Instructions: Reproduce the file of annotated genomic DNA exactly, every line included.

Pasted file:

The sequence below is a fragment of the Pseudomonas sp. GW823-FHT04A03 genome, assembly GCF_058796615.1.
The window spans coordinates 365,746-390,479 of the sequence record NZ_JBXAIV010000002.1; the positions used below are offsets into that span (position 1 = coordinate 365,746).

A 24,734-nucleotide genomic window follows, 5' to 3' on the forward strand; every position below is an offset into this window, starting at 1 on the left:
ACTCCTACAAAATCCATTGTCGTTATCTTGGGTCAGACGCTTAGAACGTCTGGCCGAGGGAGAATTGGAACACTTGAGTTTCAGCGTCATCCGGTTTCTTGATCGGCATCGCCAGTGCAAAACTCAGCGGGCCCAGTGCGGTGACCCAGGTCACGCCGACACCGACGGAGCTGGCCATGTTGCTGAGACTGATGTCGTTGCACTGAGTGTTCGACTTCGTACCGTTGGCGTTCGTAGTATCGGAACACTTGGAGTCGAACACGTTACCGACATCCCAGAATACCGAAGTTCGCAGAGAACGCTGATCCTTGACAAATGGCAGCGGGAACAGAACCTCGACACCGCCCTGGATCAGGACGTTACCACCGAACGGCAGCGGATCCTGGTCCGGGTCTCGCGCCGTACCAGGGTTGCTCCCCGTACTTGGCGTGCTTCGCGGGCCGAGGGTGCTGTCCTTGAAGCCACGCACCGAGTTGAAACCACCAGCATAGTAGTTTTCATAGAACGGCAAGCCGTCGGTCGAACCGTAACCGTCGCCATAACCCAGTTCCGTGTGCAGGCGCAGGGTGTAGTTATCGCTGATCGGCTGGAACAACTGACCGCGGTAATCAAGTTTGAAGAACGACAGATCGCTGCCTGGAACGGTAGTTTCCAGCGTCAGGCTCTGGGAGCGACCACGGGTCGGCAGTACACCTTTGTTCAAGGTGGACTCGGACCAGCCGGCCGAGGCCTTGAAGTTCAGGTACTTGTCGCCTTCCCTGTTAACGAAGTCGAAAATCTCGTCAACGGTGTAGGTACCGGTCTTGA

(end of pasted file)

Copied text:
The sequence below is a fragment of the Pseudomonas sp. GW823-FHT04A03 genome, assembly GCF_058796615.1.
The window spans coordinates 365,746-390,479 of the sequence record NZ_JBXAIV010000002.1; the positions used below are offsets into that span (position 1 = coordinate 365,746).

A 24,734-nucleotide genomic window follows, 5' to 3' on the forward strand; every position below is an offset into this window, starting at 1 on the left:
ACTCCTACAAAATCCATTGTCGTTATCTTGGGTCAGACGCTTAGAACGTCTGGCCGAGGGAGAATTGGAACACTTGAGTTTCAGCGTCATCCGGTTTCTTGATCGGCATCGCCAGTGCAAAACTCAGCGGGCCCAGTGCGGTGACCCAGGTCACGCCGACACCGACGGAGCTGGCCATGTTGCTGAGACTGATGTCGTTGCACTGAGTGTTCGACTTCGTACCGTTGGCGTTCGTAGTATCGGAACACTTGGAGTCGAACACGTTACCGACATCCCAGAATACCGAAGTTCGCAGAGAACGCTGATCCTTGACAAATGGCAGCGGGAACAGAACCTCGACACCGCCCTGGATCAGGACGTTACCACCGAACGGCAGCGGATCCTGGTCCGGGTCTCGCGCCGTACCAGGGTTGCTCCCCGTACTTGGCGTGCTTCGCGGGCCGAGGGTGCTGTCCTTGAAGCCACGCACCGAGTTGAAACCACCAGCATAGTAGTTTTCATAGAACGGCAAGCCGTCGGTCGAACCGTAACCGTCGCCATAACCCAGTTCCGTGTGCAGGCGCAGGGTGTAGTTATCGCTGATCGGCTGGAACAACTGACCGCGGTAATCAAGTTTGAAGAACGACAGATCGCTGCCTGGAACGGTAGTTTCCAGCGTCAGGCTCTGGGAGCGACCACGGGTCGGCAGTACACCTTTGTTCAAGGTGGACTCGGACCAGCCGGCCGAGGCCTTGAAGTTCAGGTACTTGTCGCCTTCCCTGTTAACGAAGTCGAAAATCTCGTCAACGGTGTAGGTACCGGTCTTGA